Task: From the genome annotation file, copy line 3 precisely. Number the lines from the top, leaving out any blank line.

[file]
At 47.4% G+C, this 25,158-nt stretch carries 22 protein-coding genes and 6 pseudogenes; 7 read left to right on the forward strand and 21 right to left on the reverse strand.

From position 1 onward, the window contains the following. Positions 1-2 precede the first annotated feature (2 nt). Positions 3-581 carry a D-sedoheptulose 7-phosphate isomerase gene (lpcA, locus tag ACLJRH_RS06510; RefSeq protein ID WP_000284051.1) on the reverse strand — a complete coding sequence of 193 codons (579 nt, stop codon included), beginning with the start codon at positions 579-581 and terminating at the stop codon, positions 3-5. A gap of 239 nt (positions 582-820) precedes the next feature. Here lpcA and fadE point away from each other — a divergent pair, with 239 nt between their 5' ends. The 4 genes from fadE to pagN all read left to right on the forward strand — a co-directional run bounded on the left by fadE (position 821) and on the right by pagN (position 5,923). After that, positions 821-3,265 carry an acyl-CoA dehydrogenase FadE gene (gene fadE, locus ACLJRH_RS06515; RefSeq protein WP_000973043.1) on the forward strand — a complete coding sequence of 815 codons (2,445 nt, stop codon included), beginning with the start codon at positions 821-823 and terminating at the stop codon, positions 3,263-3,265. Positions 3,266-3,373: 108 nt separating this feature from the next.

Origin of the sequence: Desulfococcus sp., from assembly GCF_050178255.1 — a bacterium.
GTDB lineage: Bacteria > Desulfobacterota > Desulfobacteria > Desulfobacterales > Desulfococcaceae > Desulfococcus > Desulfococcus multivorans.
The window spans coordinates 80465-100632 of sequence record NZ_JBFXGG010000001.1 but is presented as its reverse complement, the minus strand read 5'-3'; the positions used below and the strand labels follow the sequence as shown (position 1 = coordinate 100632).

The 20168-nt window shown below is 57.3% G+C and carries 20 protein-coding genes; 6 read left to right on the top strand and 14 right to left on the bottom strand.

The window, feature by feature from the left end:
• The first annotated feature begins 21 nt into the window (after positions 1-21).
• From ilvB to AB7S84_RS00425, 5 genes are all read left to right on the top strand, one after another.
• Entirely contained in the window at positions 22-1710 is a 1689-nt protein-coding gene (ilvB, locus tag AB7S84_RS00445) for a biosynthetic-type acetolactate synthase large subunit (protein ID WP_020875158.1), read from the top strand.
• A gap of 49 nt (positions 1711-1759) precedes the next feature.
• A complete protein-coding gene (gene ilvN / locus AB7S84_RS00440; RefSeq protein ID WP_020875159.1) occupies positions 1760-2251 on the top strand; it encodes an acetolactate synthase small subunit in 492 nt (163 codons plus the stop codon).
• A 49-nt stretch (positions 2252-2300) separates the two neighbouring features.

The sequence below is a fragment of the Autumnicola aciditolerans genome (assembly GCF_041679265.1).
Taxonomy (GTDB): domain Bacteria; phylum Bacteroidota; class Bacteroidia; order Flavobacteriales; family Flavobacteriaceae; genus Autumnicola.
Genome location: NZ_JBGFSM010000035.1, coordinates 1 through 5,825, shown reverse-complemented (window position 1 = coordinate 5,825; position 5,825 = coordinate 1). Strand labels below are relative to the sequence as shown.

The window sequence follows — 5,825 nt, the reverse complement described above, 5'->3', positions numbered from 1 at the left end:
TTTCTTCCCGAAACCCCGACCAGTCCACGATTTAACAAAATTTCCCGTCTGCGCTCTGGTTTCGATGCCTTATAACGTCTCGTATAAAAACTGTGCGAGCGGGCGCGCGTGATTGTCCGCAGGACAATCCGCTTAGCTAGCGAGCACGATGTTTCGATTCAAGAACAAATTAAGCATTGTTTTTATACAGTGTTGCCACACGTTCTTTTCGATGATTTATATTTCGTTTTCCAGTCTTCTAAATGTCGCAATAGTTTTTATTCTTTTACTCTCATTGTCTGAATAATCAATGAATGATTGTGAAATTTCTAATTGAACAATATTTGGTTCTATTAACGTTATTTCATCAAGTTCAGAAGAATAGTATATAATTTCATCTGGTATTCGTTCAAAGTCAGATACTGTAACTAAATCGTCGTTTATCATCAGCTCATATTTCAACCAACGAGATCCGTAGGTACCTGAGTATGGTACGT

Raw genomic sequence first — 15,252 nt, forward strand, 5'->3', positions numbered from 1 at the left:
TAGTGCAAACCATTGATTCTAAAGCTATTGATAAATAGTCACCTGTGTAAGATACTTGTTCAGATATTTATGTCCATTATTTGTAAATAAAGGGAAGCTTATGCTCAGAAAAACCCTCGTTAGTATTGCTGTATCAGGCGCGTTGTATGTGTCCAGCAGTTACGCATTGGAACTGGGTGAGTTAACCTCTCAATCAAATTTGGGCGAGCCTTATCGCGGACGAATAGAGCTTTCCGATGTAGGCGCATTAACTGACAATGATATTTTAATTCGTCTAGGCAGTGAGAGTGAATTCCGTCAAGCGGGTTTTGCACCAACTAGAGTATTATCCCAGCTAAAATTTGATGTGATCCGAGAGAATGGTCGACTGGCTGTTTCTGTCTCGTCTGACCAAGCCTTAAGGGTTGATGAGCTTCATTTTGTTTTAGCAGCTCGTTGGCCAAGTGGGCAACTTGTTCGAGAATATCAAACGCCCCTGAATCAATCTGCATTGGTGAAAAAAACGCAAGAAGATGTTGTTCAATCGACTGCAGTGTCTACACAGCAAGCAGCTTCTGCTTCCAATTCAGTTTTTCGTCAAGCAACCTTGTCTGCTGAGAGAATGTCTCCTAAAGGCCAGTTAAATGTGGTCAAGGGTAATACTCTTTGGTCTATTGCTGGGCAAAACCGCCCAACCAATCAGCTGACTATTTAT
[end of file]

Origin of the sequence: Desulfococcus sp., from assembly GCF_050178255.1 — a bacterium.